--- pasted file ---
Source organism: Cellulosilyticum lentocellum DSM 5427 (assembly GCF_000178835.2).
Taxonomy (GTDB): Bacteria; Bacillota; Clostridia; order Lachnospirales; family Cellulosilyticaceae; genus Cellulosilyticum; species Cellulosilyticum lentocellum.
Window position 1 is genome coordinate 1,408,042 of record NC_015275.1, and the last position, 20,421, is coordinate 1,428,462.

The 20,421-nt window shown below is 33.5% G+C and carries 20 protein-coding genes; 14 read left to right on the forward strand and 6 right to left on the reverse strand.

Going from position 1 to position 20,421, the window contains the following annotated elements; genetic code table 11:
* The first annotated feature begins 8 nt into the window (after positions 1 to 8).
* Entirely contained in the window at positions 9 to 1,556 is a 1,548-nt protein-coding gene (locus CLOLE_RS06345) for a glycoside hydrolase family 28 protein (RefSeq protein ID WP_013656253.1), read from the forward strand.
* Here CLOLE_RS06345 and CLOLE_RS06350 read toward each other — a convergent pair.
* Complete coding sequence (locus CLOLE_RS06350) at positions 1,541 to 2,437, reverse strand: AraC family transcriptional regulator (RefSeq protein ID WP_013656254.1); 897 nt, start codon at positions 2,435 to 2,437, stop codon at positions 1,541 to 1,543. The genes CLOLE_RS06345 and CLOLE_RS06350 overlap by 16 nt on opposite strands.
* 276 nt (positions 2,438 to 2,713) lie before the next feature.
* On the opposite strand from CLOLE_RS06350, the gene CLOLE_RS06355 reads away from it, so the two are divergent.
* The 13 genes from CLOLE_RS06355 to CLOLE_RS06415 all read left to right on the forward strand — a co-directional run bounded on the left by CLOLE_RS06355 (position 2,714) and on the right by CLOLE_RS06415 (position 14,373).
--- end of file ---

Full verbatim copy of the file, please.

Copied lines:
Source organism: Cellulosilyticum lentocellum DSM 5427 (assembly GCF_000178835.2).
Taxonomy (GTDB): Bacteria; Bacillota; Clostridia; order Lachnospirales; family Cellulosilyticaceae; genus Cellulosilyticum; species Cellulosilyticum lentocellum.
Window position 1 is genome coordinate 1,408,042 of record NC_015275.1, and the last position, 20,421, is coordinate 1,428,462.

The 20,421-nt window shown below is 33.5% G+C and carries 20 protein-coding genes; 14 read left to right on the forward strand and 6 right to left on the reverse strand.

Going from position 1 to position 20,421, the window contains the following annotated elements; genetic code table 11:
* The first annotated feature begins 8 nt into the window (after positions 1 to 8).
* Entirely contained in the window at positions 9 to 1,556 is a 1,548-nt protein-coding gene (locus CLOLE_RS06345) for a glycoside hydrolase family 28 protein (RefSeq protein ID WP_013656253.1), read from the forward strand.
* Here CLOLE_RS06345 and CLOLE_RS06350 read toward each other — a convergent pair.
* Complete coding sequence (locus CLOLE_RS06350) at positions 1,541 to 2,437, reverse strand: AraC family transcriptional regulator (RefSeq protein ID WP_013656254.1); 897 nt, start codon at positions 2,435 to 2,437, stop codon at positions 1,541 to 1,543. The genes CLOLE_RS06345 and CLOLE_RS06350 overlap by 16 nt on opposite strands.
* 276 nt (positions 2,438 to 2,713) lie before the next feature.
* On the opposite strand from CLOLE_RS06350, the gene CLOLE_RS06355 reads away from it, so the two are divergent.
* The 13 genes from CLOLE_RS06355 to CLOLE_RS06415 all read left to right on the forward strand — a co-directional run bounded on the left by CLOLE_RS06355 (position 2,714) and on the right by CLOLE_RS06415 (position 14,373).